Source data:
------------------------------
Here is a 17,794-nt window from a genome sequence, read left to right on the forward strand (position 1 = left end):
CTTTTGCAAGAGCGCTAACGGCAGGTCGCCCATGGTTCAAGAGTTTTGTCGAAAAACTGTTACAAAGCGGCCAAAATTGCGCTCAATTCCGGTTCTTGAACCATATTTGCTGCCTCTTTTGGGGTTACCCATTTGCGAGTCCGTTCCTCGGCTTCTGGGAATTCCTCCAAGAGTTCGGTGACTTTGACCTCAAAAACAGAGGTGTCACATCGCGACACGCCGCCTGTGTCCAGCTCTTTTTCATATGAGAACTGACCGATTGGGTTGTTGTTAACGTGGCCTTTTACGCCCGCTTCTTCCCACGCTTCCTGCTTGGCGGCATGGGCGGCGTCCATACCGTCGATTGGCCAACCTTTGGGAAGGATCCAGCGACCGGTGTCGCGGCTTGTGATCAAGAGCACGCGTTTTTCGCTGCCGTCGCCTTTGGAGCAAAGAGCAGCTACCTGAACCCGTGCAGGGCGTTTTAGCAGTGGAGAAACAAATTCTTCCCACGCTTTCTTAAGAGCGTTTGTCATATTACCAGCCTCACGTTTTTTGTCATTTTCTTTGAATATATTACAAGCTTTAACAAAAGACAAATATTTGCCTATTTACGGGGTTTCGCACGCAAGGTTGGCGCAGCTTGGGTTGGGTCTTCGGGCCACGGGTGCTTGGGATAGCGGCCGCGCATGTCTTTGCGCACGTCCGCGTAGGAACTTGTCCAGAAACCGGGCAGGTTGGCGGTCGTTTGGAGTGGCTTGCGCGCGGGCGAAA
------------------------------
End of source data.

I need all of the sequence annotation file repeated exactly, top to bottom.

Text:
Here is a 17,794-nt window from a genome sequence, read left to right on the forward strand (position 1 = left end):
CTTTTGCAAGAGCGCTAACGGCAGGTCGCCCATGGTTCAAGAGTTTTGTCGAAAAACTGTTACAAAGCGGCCAAAATTGCGCTCAATTCCGGTTCTTGAACCATATTTGCTGCCTCTTTTGGGGTTACCCATTTGCGAGTCCGTTCCTCGGCTTCTGGGAATTCCTCCAAGAGTTCGGTGACTTTGACCTCAAAAACAGAGGTGTCACATCGCGACACGCCGCCTGTGTCCAGCTCTTTTTCATATGAGAACTGACCGATTGGGTTGTTGTTAACGTGGCCTTTTACGCCCGCTTCTTCCCACGCTTCCTGCTTGGCGGCATGGGCGGCGTCCATACCGTCGATTGGCCAACCTTTGGGAAGGATCCAGCGACCGGTGTCGCGGCTTGTGATCAAGAGCACGCGTTTTTCGCTGCCGTCGCCTTTGGAGCAAAGAGCAGCTACCTGAACCCGTGCAGGGCGTTTTAGCAGTGGAGAAACAAATTCTTCCCACGCTTTCTTAAGAGCGTTTGTCATATTACCAGCCTCACGTTTTTTGTCATTTTCTTTGAATATATTACAAGCTTTAACAAAAGACAAATATTTGCCTATTTACGGGGTTTCGCACGCAAGGTTGGCGCAGCTTGGGTTGGGTCTTCGGGCCACGGGTGCTTGGGATAGCGGCCGCGCATGTCTTTGCGCACGTCCGCGTAGGAACTTGTCCAGAAACCGGGCAGGTTGGCGGTCGTTTGGAGTGGCTTGCGCGCGGGCGAAA